Date & Time: May 25, 2003 at 1754 LT
Type of aircraft:
Piper PA-31-310 Navajo
Navajo Inc.
Flight Phase:
Takeoff (climb)
Flight Type:
Woodruff - DuPage
Crew on board:
Crew fatalities:
Pax on board:
Pax fatalities:
Other fatalities:
Total fatalities:
Captain / Total flying hours:
Aircraft flight hours:
The twin-engine airplane was destroyed when it impacted trees and terrain shortly after takeoff. The airplane was consumed in a post-impact fire. Witnesses reported seeing the airplane climbing at a lower than normal rate just after takeoff. One witness did not hear the airplane. Another witness reported that the airplane sounded labored and this is what drew his attention to the airplane. The airplane came to rest in a wooded area about 3,500 feet from the departure end of the runway, and 700 feet left of the extended runway centerline. The wreckage path through the trees was about 65 degrees left of the runway heading. The first piece of wreckage along the wreckage trail was the left wingtip. Examination of the right propeller revealed chordwise scratching, leading edge damage, and bending and twisting opposite to the direction of rotation. In addition, several tree cuts were observed that were predominately on the right side of the wreckage path. No evidence of rotation was noted with respect to the left propeller, propeller blades, or propeller spinner. On-scene examination revealed no pre-impact anomalies with respect to the airframe, right engine, or right propeller. Follow-on examination of the left engine and propeller revealed no pre-impact anomalies. Calculations based on the power setting table, airspeed chart and en-route distance showed that the airplane would have burned a total of 56 to 71 gallons (28 to 35.5 gallons per side) of fuel for the previous leg of the round-trip flight. The main fuel tanks held a total of 112 gallons of fuel (56 gallons per side). Based on the fuel burn calculations, this quantity of fuel would not have been sufficient to complete the round-trip flight on the main fuel tanks alone. The outboard auxiliary fuel tanks held 40 gallons per side. The left fuel selector was found positioned to the inboard main fuel tank and the right fuel selector was found positioned to the outboard auxiliary fuel tank. The airplane flight manual for the airplane stipulates that only the main fuel tanks be used for takeoff and landing. No fuel was obtained for the return flight.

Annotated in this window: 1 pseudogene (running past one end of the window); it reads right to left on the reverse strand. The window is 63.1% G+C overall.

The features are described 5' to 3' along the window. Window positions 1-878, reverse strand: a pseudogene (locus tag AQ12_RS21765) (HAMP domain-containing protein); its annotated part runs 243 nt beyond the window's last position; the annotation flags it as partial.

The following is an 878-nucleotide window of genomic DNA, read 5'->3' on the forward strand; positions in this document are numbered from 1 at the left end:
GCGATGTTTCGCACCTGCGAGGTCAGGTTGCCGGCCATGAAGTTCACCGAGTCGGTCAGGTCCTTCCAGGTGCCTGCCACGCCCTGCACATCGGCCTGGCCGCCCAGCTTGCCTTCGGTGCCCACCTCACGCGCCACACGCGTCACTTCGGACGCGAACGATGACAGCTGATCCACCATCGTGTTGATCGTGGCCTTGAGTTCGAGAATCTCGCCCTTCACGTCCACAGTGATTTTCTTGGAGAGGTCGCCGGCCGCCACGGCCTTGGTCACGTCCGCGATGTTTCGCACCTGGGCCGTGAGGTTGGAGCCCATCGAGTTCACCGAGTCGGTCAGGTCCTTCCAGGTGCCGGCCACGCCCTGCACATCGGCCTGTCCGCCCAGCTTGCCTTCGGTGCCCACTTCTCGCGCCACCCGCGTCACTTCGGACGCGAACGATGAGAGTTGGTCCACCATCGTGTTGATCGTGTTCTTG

Probable cause:
The pilot's failure to follow the before take-off checklist which led to an improper selection of the auxiliary fuel tanks for the takeoff leading to the subsequent fuel starvation of the left engine. Additional causes were the pilot not maintaining minimum controllable airspeed which resulted in a loss of control of the airplane. The trees and the pilot's unsuccessful attempt to restart the engine by selecting the main fuel tank were contributing factors in the accident.
Final Report:
N36DR.pdf115.51 KB